The progressive push to raise taxes on the rich is gaining new momentum.
Sen. Elizabeth Warren (D-Mass.), who has already proposed a wealth tax to raise funds for a variety of new government programs, on Thursday unveiled a plan to expand Social Security by creating two taxes on wage and investment income for wealthy Americans.
The proposal comes as Warren enjoys a long stretch of momentum in the Democratic presidential primary race that has lifted her in polls and put her side-by-side with former Vice President Joe Biden during last week’s debate.
Separately, Sen. Ron Wyden (Ore.), the top Democrat on the Senate's tax-writing committee, rolled out his own proposal designed to prevent the rich from avoiding taxes on their investment gains.
Since the start of the year, much of the debate around taxes among Democrats has been over how much and how best to raise taxes on the rich.
Democrats have been interested in increasing taxes on those with high incomes and net worths in order to combat wealth inequality and raise revenue to finance spending priorities.
Ideological differences between centrists and progressives have characterized the presidential race, with Biden to the right of Warren and fellow progressive Sen. Bernie Sanders (I-Vt.).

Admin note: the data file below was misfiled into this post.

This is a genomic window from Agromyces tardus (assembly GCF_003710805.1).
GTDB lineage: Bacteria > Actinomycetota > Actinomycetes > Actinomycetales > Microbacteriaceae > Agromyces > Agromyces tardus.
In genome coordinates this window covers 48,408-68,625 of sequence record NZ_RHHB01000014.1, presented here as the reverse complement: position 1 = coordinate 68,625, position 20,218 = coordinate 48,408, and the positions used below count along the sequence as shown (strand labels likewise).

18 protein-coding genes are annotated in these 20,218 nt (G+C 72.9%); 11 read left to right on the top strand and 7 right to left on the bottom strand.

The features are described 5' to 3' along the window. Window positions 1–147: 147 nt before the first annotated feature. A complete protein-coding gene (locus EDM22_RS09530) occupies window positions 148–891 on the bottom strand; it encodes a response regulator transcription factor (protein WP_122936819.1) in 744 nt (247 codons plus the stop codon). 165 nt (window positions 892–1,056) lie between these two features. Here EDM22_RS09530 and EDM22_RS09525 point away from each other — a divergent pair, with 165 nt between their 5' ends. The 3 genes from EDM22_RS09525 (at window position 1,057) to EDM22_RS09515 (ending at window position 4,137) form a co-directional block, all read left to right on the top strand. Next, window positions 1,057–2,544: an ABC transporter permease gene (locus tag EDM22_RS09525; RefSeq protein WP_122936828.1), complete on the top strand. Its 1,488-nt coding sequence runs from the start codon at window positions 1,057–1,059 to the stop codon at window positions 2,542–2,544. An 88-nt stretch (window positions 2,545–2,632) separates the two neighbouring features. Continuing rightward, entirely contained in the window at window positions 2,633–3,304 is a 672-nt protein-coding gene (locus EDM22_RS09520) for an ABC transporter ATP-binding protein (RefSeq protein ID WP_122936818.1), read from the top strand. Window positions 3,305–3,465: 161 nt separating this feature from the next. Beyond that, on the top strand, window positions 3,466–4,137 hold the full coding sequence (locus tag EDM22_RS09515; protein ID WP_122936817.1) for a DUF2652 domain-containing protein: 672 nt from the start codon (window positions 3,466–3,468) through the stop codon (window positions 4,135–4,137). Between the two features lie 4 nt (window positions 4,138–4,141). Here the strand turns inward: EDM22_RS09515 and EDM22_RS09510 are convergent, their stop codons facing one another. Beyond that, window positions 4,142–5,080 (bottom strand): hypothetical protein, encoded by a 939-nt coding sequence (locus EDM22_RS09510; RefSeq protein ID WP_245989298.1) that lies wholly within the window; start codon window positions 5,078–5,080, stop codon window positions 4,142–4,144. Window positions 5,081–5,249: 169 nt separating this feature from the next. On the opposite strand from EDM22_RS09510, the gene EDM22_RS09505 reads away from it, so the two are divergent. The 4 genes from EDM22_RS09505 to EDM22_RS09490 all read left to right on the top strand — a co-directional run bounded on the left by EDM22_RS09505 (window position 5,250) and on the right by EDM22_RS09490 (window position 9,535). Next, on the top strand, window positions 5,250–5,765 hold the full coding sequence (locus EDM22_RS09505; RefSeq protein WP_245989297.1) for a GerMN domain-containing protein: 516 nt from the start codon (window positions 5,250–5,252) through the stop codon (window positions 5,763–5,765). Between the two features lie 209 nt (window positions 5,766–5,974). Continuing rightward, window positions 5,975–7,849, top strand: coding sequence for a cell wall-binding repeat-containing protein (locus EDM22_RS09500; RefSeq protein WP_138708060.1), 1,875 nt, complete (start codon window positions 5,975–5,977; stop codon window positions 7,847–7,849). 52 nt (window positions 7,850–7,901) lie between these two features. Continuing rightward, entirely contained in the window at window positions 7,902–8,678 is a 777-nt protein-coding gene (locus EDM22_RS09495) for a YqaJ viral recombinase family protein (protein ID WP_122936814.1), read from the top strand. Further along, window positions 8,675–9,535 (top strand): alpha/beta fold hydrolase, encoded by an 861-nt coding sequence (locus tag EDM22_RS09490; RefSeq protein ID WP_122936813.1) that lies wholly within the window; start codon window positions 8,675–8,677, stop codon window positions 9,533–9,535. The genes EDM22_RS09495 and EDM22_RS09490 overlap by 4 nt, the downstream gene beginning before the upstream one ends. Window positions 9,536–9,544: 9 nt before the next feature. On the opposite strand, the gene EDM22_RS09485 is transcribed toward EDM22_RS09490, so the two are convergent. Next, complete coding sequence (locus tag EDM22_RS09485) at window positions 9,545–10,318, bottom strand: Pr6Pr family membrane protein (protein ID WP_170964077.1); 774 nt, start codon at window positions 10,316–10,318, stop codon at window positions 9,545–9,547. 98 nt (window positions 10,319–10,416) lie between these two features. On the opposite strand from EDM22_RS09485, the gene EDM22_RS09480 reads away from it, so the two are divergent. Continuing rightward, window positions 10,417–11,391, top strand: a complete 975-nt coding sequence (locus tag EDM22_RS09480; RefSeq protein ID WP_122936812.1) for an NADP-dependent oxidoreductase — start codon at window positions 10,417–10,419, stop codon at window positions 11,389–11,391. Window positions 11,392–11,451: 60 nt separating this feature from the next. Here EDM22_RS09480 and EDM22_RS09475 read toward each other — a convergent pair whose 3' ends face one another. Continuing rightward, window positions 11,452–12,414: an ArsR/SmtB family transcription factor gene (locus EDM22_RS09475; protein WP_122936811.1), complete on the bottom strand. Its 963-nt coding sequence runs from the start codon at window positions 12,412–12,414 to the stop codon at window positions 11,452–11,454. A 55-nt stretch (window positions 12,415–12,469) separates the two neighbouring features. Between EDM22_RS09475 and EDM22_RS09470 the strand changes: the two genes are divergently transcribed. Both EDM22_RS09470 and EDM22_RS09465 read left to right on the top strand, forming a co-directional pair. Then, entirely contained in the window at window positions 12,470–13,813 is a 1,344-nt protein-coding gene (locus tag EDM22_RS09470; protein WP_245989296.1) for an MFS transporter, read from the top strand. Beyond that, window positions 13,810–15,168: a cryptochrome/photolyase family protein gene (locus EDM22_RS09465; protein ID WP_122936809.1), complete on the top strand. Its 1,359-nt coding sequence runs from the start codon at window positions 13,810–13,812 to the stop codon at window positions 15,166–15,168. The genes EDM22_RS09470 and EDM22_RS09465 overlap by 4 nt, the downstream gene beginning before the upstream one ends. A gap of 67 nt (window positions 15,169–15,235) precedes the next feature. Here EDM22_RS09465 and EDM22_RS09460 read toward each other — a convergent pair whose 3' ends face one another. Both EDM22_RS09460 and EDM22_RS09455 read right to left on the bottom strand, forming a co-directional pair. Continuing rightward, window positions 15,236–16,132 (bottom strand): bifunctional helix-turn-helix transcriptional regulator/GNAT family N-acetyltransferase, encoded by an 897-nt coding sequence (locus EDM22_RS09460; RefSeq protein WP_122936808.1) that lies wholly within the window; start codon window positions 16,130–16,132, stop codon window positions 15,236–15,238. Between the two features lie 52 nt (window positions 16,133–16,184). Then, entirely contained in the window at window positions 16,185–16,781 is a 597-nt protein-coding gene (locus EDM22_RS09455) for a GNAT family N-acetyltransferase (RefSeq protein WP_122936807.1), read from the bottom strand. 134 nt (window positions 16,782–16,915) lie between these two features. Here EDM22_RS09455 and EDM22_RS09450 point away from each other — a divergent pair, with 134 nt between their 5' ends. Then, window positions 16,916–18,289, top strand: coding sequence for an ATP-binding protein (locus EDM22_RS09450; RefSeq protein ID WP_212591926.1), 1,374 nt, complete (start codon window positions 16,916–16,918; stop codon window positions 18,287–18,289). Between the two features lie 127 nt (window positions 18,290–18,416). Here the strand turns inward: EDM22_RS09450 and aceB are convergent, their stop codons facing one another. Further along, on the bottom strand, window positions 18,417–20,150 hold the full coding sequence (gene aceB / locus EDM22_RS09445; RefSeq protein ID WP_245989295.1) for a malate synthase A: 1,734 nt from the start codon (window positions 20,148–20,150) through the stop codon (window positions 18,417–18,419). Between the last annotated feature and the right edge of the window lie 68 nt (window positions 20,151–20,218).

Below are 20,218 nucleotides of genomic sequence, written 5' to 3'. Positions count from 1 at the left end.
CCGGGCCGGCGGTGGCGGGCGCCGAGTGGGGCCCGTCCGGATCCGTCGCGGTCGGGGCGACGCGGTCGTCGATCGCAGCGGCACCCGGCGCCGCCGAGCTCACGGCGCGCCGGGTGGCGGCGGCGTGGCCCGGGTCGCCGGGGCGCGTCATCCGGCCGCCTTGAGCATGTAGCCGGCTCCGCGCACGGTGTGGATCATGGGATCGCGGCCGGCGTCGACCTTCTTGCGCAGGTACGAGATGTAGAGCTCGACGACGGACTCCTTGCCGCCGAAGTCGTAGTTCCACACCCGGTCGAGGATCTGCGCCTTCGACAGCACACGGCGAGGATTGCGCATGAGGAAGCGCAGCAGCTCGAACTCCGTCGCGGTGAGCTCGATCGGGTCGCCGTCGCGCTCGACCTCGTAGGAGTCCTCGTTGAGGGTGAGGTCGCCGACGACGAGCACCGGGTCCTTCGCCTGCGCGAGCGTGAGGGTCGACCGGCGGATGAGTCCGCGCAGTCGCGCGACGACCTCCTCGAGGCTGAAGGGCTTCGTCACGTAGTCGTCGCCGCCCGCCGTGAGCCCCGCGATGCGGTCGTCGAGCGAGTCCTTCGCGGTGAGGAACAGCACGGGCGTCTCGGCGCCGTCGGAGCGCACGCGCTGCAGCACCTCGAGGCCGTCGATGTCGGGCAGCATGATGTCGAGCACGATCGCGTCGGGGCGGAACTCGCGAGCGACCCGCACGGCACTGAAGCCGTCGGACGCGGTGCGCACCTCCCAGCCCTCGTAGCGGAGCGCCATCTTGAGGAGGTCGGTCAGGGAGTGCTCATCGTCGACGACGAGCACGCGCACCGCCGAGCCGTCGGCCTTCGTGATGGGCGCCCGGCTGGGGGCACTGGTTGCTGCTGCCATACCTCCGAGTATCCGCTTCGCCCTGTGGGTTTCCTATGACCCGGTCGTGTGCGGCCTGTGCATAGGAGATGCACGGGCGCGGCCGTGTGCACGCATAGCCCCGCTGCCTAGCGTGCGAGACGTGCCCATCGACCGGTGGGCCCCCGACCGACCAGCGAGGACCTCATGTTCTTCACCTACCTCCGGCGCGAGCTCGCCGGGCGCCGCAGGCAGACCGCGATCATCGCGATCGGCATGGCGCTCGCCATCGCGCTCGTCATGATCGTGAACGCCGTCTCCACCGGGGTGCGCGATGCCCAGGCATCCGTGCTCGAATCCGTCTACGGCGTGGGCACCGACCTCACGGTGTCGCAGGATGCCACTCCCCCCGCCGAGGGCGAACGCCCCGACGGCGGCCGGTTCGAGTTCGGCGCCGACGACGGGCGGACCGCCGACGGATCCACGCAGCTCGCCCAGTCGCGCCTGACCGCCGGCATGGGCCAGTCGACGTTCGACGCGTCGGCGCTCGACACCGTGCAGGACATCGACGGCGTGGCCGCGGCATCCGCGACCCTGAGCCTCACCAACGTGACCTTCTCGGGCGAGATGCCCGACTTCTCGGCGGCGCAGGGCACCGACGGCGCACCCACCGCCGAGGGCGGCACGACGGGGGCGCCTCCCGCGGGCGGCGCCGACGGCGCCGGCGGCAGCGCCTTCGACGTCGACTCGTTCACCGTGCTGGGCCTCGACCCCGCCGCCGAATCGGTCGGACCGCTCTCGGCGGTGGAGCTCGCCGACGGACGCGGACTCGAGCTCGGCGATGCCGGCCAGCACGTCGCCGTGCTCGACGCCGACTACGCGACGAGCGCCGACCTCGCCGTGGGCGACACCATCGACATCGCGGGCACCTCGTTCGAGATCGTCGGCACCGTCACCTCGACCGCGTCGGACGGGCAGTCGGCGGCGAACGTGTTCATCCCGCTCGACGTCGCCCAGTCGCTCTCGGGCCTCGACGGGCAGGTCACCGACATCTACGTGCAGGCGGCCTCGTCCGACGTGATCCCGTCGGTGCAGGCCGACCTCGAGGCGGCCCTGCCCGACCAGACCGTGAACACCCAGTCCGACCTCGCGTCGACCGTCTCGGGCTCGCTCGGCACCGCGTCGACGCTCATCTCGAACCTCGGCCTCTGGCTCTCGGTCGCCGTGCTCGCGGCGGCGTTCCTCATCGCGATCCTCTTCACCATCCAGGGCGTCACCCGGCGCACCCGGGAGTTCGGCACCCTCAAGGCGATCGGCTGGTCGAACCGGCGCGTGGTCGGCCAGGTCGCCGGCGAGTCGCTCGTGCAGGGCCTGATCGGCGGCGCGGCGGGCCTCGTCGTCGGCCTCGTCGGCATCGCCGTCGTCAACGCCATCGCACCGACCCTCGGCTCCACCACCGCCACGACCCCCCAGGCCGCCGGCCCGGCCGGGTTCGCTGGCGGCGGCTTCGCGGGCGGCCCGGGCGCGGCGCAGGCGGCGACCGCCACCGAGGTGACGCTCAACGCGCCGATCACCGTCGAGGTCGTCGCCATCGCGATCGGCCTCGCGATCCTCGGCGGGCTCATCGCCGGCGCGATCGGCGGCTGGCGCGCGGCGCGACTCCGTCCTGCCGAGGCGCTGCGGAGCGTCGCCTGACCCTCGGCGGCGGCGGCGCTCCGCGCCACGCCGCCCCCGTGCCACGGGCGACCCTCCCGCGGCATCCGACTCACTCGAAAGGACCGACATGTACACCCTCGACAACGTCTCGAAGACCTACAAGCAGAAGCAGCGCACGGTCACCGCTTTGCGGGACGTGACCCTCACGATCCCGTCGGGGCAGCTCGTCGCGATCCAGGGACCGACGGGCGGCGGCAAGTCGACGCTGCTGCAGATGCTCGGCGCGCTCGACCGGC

Some Democrats have voiced concern that their party could lose the White House to President Trump if they nominate a candidate too far to the left.
Yet that narrative obscures the fact that Democratic presidential candidates across the board have proposed ways to increase taxes on the rich.
The developments have encouraged liberal groups pressing for higher taxes on the wealthy.
“It’s really encouraging to see the ranking Democrat on the Senate Finance Committee as well as a top-polling presidential candidate introducing proposals on taxing the rich,” said Maura Quint, executive director of the liberal group Tax March.
Warren has been a leader in the 2020 Democratic presidential field in calling for higher taxes on the rich.
She regularly talks about the wealth tax she proposed in January, which would impose a new tax on people with net worth above $50 million.
Her Social Security proposal would impose a 14.8 percent tax on individual wages a